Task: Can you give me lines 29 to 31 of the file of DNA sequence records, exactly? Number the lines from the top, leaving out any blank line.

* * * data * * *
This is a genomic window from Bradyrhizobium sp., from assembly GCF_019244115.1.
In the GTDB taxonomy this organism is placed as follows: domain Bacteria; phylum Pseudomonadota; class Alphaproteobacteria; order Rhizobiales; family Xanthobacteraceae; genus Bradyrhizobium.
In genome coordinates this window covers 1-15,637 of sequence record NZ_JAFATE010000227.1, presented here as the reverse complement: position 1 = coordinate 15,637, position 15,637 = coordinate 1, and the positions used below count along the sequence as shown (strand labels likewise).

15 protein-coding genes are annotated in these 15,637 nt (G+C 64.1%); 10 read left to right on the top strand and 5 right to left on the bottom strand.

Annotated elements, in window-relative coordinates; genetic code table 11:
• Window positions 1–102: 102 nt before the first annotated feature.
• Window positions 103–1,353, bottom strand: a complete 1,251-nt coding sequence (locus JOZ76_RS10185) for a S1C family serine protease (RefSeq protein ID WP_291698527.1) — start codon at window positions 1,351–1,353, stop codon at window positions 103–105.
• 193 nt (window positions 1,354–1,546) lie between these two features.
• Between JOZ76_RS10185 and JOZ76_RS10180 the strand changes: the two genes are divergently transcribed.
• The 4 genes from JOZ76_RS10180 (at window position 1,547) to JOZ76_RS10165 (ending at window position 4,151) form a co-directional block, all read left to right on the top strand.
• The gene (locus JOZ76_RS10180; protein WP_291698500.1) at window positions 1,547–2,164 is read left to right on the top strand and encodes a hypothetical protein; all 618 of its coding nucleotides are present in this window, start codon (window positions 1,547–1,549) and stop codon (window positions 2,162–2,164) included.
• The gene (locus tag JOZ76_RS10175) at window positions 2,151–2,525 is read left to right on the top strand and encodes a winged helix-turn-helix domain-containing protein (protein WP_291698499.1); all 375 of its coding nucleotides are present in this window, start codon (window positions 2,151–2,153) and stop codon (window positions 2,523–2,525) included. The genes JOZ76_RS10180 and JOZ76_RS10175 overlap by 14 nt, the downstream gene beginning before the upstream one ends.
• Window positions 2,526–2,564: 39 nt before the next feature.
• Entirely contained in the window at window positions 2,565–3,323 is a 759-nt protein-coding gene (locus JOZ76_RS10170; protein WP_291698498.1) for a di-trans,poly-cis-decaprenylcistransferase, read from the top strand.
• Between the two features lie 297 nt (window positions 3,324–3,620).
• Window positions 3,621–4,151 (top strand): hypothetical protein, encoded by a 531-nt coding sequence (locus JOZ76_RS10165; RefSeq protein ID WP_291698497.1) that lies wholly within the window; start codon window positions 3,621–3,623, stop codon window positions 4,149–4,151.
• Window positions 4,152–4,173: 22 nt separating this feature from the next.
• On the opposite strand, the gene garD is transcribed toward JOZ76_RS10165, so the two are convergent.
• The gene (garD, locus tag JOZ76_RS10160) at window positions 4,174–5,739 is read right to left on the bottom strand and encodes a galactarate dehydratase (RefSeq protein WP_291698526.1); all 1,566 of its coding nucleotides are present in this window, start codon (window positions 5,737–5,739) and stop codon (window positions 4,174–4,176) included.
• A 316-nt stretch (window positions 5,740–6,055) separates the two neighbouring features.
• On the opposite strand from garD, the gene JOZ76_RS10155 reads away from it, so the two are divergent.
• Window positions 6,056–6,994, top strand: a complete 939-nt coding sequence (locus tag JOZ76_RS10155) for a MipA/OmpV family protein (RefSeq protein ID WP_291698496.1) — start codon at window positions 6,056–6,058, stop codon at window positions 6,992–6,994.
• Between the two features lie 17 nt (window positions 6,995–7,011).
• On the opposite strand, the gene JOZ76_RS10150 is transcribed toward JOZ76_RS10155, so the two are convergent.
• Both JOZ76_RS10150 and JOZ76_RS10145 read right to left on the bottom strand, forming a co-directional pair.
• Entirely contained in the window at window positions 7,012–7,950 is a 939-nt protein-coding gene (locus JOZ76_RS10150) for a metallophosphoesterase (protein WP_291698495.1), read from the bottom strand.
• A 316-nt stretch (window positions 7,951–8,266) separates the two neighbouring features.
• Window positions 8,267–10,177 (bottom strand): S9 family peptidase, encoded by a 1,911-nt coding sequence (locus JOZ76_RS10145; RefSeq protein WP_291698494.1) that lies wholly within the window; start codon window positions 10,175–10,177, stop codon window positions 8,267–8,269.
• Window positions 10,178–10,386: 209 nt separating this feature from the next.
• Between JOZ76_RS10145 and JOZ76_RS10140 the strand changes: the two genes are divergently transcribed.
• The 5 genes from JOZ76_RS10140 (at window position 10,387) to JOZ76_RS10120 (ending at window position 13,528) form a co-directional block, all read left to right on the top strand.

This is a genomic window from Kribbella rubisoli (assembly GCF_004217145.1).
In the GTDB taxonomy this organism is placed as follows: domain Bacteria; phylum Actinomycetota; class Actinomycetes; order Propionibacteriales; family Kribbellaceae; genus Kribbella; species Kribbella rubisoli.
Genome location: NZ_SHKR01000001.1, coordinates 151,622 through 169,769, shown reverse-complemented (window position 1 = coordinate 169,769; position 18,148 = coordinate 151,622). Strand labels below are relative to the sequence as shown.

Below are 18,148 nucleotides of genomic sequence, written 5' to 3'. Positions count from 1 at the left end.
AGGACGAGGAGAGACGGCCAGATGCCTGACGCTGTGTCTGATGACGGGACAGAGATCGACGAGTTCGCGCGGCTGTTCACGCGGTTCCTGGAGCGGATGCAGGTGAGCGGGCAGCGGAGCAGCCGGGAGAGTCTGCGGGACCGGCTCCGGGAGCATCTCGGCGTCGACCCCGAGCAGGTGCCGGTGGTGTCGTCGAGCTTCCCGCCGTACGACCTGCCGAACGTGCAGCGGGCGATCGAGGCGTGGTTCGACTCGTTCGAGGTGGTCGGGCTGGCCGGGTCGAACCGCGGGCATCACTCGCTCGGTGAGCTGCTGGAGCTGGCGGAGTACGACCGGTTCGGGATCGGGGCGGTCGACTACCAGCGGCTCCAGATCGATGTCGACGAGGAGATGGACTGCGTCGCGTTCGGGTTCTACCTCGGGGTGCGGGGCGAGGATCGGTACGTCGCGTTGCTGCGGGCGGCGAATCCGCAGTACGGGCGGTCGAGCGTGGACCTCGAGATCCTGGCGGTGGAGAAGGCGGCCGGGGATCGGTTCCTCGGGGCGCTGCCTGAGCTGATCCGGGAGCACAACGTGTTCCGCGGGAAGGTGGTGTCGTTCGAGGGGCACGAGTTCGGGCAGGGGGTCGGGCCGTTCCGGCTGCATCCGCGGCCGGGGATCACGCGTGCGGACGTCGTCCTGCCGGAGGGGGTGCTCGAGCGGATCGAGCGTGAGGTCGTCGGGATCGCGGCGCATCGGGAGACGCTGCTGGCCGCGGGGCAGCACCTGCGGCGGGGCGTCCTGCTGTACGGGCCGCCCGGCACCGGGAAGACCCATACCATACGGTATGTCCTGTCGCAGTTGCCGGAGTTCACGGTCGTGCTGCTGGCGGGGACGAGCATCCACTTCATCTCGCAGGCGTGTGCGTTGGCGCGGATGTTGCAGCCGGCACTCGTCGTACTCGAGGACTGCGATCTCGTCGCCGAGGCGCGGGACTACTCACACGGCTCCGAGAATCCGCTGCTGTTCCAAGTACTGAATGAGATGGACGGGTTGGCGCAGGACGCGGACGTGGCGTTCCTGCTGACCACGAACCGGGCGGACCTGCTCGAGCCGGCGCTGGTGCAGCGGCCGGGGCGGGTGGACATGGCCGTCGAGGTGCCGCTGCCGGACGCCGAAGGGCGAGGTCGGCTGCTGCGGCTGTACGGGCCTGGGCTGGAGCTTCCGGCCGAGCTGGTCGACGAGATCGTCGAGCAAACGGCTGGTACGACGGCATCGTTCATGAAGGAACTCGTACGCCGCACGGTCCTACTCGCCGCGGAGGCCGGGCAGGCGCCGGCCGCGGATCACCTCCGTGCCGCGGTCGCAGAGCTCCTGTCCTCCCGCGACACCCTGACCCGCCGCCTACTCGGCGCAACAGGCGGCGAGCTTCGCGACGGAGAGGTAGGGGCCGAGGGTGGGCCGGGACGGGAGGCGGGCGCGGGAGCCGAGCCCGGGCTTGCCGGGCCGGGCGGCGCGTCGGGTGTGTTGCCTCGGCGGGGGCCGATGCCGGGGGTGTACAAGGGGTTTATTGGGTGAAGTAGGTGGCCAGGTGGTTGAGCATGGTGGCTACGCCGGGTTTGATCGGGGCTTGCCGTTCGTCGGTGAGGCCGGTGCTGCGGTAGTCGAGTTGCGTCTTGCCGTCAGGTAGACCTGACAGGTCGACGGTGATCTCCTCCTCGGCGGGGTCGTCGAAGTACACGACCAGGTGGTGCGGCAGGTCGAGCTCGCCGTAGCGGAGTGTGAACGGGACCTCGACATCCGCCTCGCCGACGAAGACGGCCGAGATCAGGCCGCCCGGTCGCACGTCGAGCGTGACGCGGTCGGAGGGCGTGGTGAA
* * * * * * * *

• Window positions 10,178–10,386: 209 nt separating this feature from the next.
• Between JOZ76_RS10145 and JOZ76_RS10140 the strand changes: the two genes are divergently transcribed.
• The 5 genes from JOZ76_RS10140 (at window position 10,387) to JOZ76_RS10120 (ending at window position 13,528) form a co-directional block, all read left to right on the top strand.